According to the agency, the changes to the Health Insurance Portability and Accountability Act would also enable greater family and caregiver involvement in the care of individuals experiencing emergencies or health crises. The proposed rule would also boost flexibilities for disclosures in emergency or threatening circumstances, including the opioid crisis or COVID-19 public health emergency. HHS said it would cut administrative worked for HIPAA covered providers and health plans too.
"Our proposed changes to the HIPAA privacy rule will break down barriers that have stood in the way of commonsense care coordination and value-based arrangements for far too long," HHS Secretary Alex Azar said in a statement.
Comments on the proposed rule are due in February.
"The Trump administration is empowering patients with greater access to their health information and is lifting unnecessary regulations weighing down the healthcare industry," OCR Director Roger Severino said in a statement.
President-elect Joe Biden takes office next month, making it unlikely the proposed rule would take effect without significant changes.
"These are very bipartisan and very common sense reforms … that have been a long time coming," HHS Deputy Secretary Eric Hargan said during a call with reporters. He hopes the Biden team sees the proposed rule as something "they can make part of their own legacy."
Some providers are cautiously optimistic about the proposed changes.
"The proposed rule addresses many of the HIPAA issues that have been identified over the years which have become barriers to care. However, it will take time to better understand all of the proposed rule's nuances and the impact it could have on patients and providers," said Ivy Baer, senior director and regulatory counsel of healthcare affairs at the Association of American Medical Colleges, in an email.
The proposed rule would add definitions for the terms "electronic health record" and "personal health application." It would also make several changes to individuals' right to access personal health information, like shortening covered entities' required response time from 30 to 15 days and giving patients more control over their health information.
"We think (the 30 days) is a relic of a pre-internet age that should be dispensed with," Severino said during a call with reporters.
In addition, covered entities would be able to use or disclose some patient health information if they think it's in the patient's best interest. The current rules allow providers and health plans to base those decisions on their "professional judgment."
Severino said, "family and caregivers are some of the best resources to help people get out of an opioid crisis. Yet some doctors are afraid to share information with loved ones for fear of violating HIPAA." He said the move would allow providers acting in good faith to share patient health information related to opioid use, even if they don't have training in substance abuse treatment. It gives cover to providers excluded from a rule approved by the Substance Abuse and Mental Health Services Administration this summer.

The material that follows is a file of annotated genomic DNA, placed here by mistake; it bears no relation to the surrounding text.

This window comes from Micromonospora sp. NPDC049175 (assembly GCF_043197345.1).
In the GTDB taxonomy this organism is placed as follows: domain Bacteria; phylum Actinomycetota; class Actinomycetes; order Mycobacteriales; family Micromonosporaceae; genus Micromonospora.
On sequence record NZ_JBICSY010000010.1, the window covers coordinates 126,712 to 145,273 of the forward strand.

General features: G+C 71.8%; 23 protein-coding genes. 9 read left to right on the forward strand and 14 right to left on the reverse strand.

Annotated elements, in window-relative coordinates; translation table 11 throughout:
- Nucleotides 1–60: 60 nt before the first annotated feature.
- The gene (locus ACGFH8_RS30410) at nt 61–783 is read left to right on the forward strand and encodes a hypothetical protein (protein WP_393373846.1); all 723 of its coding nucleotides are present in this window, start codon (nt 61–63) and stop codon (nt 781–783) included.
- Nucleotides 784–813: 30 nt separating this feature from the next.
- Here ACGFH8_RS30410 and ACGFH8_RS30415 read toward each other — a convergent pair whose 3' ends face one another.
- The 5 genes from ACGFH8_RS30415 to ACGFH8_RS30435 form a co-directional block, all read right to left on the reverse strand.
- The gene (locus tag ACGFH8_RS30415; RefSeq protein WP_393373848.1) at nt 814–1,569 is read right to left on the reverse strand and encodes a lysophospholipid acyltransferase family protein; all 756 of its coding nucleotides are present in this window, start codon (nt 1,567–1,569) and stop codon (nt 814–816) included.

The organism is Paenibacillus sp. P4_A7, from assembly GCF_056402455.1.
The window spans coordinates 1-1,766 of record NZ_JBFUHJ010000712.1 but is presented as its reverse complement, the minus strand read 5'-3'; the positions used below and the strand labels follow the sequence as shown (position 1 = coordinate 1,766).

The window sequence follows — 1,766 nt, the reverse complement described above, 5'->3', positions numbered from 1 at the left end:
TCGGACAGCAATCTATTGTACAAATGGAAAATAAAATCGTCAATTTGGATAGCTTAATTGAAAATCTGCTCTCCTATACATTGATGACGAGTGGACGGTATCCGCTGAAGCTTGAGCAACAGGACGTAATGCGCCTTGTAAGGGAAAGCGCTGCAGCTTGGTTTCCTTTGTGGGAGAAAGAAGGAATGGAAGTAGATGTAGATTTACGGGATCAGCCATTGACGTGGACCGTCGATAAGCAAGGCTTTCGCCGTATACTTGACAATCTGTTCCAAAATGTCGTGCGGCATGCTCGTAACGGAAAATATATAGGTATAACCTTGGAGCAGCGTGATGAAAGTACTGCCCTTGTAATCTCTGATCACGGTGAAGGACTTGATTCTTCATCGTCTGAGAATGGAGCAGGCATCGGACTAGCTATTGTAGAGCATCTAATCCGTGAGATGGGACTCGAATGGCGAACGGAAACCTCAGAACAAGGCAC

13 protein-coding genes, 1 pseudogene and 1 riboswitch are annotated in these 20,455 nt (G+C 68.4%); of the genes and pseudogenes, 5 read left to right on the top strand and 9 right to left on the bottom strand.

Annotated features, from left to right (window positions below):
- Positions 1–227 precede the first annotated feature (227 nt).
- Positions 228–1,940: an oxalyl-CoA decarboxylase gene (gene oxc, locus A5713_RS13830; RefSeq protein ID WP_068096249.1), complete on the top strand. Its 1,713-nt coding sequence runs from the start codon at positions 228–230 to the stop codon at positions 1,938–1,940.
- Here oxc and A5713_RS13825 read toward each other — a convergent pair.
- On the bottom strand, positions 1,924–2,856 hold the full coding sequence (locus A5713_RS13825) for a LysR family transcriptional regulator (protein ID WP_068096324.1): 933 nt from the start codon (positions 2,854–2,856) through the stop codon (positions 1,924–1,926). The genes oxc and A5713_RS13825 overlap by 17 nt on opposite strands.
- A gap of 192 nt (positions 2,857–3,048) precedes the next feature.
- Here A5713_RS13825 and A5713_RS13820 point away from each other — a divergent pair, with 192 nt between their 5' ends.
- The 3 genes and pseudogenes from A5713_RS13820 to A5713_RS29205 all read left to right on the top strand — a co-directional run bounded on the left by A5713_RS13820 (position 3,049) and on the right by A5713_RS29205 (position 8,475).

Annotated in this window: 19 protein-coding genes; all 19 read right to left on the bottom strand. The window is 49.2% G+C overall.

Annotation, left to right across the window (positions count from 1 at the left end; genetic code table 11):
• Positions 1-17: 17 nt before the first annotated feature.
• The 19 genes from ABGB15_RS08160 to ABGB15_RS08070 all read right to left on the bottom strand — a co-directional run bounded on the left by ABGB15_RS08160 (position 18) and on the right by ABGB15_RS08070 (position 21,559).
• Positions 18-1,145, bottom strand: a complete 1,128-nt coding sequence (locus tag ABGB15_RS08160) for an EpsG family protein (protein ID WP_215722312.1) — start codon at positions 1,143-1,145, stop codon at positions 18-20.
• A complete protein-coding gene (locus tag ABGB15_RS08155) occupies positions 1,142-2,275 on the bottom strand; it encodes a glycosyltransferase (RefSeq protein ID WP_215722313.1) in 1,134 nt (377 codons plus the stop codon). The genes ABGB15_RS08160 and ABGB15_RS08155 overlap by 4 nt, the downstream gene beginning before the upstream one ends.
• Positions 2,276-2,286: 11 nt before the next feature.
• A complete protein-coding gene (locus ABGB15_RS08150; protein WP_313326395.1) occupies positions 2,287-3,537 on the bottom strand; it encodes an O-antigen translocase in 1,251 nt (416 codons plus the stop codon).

"Expanding the ability of covered entities to disclose (patient health information) to avert a threat to health or safety when a harm is 'serious and reasonably foreseeable,' instead of the current stricter standard which requires a 'serious and imminent' threat to health or safety," according to the rule.
Severino said the agency wants to change the standard because it doesn't want medical providers to "second guess themselves" when they know there's a threat to an individual or others, such as when someone is considering suicide. The suggested standard would make it easier for providers to share health information about a patient's suicidal ideation with police or others without running afoul of HIPPA because they wouldn't have to worry whether the threat was "imminent," according to Severino. It could also smooth care coordination for COVID-19 patients.
The Trump administration expects the proposed changes would significantly reduce administrative work for providers. Under the proposed rule, providers would no longer have to get patients to sign a notice of privacy practices. They would only have to give such information to patients.
Severino said the signature requirement is "a tremendous waste of time and effort that has caused mass confusion, and has not fulfilled the original, intended goal." He added that patients often think they're agreeing to sign over their rights rather than acknowledging they understand those rights. According to HHS, the full proposed rule would save $3.2 billion in administrative costs over five years.
"We are clarifying through this rule that providers must have a fee schedule posted and publicly available, so people know what it costs to get their own records," Severino said.
Congress passed HIPAA into law in 1996, so it largely predates most online and mobile services. It also excludes health information created or managed by patients, which has created barriers to digital health.
Patient advocates, providers, health plans, technologists and others have spent years calling for updates to healthcare privacy and security rules. But there hasn't been much progress because there's widespread disagreement about how to change them. A complete overhaul of HIPAA would require Congress to act, which seems unlikely for now.